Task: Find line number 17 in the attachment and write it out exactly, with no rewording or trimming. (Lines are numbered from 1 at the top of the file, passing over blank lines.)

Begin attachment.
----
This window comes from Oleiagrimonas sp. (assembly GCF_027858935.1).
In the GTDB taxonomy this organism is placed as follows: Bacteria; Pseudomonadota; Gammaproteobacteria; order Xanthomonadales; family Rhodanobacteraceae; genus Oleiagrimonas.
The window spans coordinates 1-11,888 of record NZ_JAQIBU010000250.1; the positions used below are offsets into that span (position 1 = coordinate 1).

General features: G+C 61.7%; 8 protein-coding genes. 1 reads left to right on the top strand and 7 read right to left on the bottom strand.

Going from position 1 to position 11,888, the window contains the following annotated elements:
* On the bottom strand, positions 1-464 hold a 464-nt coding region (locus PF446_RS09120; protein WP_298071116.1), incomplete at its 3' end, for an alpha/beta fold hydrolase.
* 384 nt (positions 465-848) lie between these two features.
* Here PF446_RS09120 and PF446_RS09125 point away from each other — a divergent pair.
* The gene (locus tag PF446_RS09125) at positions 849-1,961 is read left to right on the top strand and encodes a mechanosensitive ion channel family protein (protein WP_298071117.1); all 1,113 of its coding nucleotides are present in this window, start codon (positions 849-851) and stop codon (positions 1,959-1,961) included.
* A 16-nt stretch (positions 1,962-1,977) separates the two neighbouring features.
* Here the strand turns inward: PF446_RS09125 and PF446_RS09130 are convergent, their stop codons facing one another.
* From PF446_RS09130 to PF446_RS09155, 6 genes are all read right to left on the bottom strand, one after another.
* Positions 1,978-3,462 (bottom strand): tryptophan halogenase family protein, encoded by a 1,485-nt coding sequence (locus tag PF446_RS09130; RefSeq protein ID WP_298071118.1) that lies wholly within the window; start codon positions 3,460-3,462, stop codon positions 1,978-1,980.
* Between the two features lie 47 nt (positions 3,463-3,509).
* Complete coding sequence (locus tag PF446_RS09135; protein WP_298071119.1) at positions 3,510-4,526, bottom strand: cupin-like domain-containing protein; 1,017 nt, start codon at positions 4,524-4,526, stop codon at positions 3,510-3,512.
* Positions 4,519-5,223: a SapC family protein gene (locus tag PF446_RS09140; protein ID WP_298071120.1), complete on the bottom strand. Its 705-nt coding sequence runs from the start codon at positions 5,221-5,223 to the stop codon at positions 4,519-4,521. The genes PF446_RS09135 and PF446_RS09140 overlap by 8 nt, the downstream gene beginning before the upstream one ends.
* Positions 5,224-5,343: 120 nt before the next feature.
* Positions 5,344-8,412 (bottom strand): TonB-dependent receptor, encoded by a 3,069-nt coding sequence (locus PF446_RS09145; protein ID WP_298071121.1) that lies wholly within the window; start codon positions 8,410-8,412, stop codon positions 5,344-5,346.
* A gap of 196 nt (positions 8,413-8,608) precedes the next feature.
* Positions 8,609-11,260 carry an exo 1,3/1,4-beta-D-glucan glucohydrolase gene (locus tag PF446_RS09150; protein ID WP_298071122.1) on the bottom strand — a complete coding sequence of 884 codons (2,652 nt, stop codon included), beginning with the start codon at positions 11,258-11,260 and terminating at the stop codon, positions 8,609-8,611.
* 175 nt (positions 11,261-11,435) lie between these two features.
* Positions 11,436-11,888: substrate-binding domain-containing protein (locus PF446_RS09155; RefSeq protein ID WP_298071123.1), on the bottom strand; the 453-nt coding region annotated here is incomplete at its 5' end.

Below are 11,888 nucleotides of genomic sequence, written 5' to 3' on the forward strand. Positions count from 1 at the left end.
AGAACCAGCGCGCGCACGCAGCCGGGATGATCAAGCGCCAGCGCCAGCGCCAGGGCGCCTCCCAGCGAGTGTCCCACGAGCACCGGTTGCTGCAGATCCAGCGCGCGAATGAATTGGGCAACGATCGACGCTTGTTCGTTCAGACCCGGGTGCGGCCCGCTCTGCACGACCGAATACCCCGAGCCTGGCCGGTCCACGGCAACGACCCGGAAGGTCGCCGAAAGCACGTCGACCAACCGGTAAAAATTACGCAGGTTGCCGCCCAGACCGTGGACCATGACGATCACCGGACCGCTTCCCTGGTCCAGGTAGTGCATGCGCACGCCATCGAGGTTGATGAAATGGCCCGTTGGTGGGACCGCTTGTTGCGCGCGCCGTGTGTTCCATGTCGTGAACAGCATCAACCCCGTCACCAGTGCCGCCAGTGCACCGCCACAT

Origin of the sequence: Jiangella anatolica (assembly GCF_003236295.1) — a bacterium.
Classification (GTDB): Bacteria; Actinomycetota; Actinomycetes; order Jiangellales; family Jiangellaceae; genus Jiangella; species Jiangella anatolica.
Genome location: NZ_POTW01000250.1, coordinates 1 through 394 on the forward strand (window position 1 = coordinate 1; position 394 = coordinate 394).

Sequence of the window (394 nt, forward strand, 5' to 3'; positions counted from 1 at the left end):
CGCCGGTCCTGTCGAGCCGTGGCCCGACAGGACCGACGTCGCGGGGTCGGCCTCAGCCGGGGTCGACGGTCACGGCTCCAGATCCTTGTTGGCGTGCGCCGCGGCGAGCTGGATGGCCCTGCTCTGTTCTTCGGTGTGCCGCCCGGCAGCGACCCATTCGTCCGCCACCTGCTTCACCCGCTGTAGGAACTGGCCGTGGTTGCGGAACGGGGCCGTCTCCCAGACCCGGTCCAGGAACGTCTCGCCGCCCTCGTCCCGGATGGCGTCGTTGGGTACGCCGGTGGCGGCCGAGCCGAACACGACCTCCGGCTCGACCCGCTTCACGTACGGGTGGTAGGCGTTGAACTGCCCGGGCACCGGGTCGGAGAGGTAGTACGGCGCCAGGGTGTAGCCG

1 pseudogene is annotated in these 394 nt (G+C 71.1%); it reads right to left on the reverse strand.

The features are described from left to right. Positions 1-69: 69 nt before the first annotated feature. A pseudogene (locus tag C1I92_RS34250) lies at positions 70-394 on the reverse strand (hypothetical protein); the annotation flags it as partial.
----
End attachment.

* Positions 5,224-5,343: 120 nt before the next feature.